It seems like Yeah Yeah Yeahs have been on the brink of stardom forever, even though the band has only been together for about two years. Tipped as one of New York City’s hottest young acts in everything from Rolling Stone to YM, the three-piece group is readying its first full-length album for release later this year.
The garage band certainly has its college-rock credits in order: lead singer Karen O. first met drummer Brian Chase at Ohio’s Oberlin College and hooked up with guitarist Nick Zinner after transferring to New York University to study film. At the time, Zinner, a Bard graduate, was playing with the Boba Fett Experience with four other Bard alums. "It was more like psychotherapy than a band," Zinner told New York magazine about the Experience.
Zinner and O. brought in Chase after the departure of their first drummer, and the current Yeah Yeah Yeahs lineup was born in late 2000. The group set to work writing material and soon found itself supporting both the Strokes and The White Stripes, building a reputation for its no-holds-barred live show, centered around Zinner’s avant guitar stylings and O.’s sometimes over-the-top vocals.
In late 2001, YYY released their self-titled debut EP, produced by former Boss Hog guitarist Jerry Teel, on their own Shifty label. The band consolidated its reputation by supporting Girls Against Boys in the U.S. and the Jon Spencer Blues Explosion in Europe, following that with its own U.K. headlining tour.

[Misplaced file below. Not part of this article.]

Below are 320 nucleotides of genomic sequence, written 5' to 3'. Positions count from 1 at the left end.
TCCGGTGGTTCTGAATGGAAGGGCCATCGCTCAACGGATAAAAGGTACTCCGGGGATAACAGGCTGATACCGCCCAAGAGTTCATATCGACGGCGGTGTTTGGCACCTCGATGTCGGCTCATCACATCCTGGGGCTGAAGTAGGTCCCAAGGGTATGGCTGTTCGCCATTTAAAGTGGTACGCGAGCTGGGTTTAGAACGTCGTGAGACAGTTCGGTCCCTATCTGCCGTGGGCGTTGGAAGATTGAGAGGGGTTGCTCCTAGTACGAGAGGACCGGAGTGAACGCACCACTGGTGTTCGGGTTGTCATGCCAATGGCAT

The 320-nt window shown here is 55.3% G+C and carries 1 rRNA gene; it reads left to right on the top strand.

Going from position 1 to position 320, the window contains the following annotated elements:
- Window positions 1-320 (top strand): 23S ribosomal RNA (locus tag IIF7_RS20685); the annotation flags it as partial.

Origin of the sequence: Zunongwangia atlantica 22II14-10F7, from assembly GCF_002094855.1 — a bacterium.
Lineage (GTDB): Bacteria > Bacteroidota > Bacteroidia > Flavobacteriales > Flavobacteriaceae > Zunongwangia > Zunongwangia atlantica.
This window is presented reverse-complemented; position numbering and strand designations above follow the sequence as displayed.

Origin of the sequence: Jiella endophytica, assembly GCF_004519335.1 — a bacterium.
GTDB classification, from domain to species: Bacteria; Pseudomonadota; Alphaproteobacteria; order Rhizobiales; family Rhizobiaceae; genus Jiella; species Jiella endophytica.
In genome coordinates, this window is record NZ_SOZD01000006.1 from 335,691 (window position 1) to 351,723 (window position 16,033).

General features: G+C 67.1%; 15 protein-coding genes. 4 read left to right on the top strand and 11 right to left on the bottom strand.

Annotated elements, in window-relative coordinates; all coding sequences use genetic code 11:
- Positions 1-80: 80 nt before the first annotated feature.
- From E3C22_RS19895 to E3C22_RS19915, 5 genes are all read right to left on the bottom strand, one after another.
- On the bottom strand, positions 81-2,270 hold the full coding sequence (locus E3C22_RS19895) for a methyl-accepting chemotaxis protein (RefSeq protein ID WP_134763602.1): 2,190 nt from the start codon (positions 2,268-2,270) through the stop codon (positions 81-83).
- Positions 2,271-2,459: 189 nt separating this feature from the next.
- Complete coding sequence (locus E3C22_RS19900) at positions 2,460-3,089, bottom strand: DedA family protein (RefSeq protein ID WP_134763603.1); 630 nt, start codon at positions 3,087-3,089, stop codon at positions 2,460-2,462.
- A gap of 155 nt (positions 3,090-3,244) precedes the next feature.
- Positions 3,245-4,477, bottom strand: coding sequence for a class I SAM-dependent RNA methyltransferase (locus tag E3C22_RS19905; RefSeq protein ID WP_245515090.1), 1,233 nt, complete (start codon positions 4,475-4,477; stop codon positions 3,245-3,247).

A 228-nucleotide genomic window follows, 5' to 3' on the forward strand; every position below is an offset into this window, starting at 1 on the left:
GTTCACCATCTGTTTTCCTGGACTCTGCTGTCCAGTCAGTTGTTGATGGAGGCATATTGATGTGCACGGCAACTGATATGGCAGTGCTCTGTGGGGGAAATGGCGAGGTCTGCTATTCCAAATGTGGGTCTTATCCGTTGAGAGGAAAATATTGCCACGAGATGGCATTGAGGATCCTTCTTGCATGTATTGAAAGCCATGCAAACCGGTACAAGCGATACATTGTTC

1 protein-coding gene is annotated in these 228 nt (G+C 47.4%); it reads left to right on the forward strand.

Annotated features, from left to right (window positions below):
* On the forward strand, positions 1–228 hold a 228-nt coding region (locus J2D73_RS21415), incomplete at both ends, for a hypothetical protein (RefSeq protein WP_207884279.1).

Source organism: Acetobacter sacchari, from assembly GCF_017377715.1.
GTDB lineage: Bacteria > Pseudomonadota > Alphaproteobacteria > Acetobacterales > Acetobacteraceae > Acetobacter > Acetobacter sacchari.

The YYY approach to songwriting can be deceptively simple. While O.’s punky vocals can be sometimes deliberately grating, conjuring up anyone from Iggy Pop to early Blondie, the group is sure to include pop-friendly hooks and an occasionally sly sense of humor. "That's been our M.O. since the beginning," O. told New York. "It's putting those hooks in places you wouldn't expect, pairing very discordant and very catchy stuff."
Critical and audience approval led directly to major label interest, with the result that YYY has been getting courted pretty heavily by some of the biggest executives in the rock business. Not too shabby for a group that, as of October of this year, had released precisely five songs.